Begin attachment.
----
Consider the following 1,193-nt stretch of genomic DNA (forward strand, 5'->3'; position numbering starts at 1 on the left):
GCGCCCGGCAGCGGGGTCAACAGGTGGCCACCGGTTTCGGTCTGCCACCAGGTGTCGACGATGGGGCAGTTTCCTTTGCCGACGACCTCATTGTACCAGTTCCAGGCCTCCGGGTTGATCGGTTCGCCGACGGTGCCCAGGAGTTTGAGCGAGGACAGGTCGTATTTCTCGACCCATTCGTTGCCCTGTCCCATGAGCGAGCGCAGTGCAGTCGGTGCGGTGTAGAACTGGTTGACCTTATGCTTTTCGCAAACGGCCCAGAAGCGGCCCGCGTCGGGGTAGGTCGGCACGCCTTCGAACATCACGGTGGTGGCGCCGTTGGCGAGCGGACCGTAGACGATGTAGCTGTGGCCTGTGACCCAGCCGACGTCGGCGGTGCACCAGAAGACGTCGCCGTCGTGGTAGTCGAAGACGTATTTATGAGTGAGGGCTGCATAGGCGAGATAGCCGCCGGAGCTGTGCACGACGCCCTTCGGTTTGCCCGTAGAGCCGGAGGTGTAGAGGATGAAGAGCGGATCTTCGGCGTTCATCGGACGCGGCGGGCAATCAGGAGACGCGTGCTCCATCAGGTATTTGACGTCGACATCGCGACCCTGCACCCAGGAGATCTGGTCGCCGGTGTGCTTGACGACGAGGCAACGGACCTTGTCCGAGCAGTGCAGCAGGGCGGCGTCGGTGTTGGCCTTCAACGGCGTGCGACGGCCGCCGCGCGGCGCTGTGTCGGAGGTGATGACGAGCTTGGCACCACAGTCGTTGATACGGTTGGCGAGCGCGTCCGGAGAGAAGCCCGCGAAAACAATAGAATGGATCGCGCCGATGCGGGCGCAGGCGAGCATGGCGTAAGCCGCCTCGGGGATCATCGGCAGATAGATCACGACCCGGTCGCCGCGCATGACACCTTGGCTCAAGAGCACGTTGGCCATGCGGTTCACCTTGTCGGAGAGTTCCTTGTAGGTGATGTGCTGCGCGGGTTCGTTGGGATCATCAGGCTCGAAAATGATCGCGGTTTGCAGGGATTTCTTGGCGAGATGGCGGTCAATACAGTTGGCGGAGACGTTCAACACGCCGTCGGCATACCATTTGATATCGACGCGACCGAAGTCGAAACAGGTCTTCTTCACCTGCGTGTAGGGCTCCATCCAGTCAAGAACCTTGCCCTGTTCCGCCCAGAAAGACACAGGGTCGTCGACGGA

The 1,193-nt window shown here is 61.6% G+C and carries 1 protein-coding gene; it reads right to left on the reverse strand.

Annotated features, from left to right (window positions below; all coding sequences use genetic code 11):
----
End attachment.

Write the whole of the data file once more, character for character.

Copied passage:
Consider the following 1,193-nt stretch of genomic DNA (forward strand, 5'->3'; position numbering starts at 1 on the left):
GCGCCCGGCAGCGGGGTCAACAGGTGGCCACCGGTTTCGGTCTGCCACCAGGTGTCGACGATGGGGCAGTTTCCTTTGCCGACGACCTCATTGTACCAGTTCCAGGCCTCCGGGTTGATCGGTTCGCCGACGGTGCCCAGGAGTTTGAGCGAGGACAGGTCGTATTTCTCGACCCATTCGTTGCCCTGTCCCATGAGCGAGCGCAGTGCAGTCGGTGCGGTGTAGAACTGGTTGACCTTATGCTTTTCGCAAACGGCCCAGAAGCGGCCCGCGTCGGGGTAGGTCGGCACGCCTTCGAACATCACGGTGGTGGCGCCGTTGGCGAGCGGACCGTAGACGATGTAGCTGTGGCCTGTGACCCAGCCGACGTCGGCGGTGCACCAGAAGACGTCGCCGTCGTGGTAGTCGAAGACGTATTTATGAGTGAGGGCTGCATAGGCGAGATAGCCGCCGGAGCTGTGCACGACGCCCTTCGGTTTGCCCGTAGAGCCGGAGGTGTAGAGGATGAAGAGCGGATCTTCGGCGTTCATCGGACGCGGCGGGCAATCAGGAGACGCGTGCTCCATCAGGTATTTGACGTCGACATCGCGACCCTGCACCCAGGAGATCTGGTCGCCGGTGTGCTTGACGACGAGGCAACGGACCTTGTCCGAGCAGTGCAGCAGGGCGGCGTCGGTGTTGGCCTTCAACGGCGTGCGACGGCCGCCGCGCGGCGCTGTGTCGGAGGTGATGACGAGCTTGGCACCACAGTCGTTGATACGGTTGGCGAGCGCGTCCGGAGAGAAGCCCGCGAAAACAATAGAATGGATCGCGCCGATGCGGGCGCAGGCGAGCATGGCGTAAGCCGCCTCGGGGATCATCGGCAGATAGATCACGACCCGGTCGCCGCGCATGACACCTTGGCTCAAGAGCACGTTGGCCATGCGGTTCACCTTGTCGGAGAGTTCCTTGTAGGTGATGTGCTGCGCGGGTTCGTTGGGATCATCAGGCTCGAAAATGATCGCGGTTTGCAGGGATTTCTTGGCGAGATGGCGGTCAATACAGTTGGCGGAGACGTTCAACACGCCGTCGGCATACCATTTGATATCGACGCGACCGAAGTCGAAACAGGTCTTCTTCACCTGCGTGTAGGGCTCCATCCAGTCAAGAACCTTGCCCTGTTCCGCCCAGAAAGACACAGGGTCGTCGACGGA

The 1,193-nt window shown here is 61.6% G+C and carries 1 protein-coding gene; it reads right to left on the reverse strand.

Annotated features, from left to right (window positions below; all coding sequences use genetic code 11):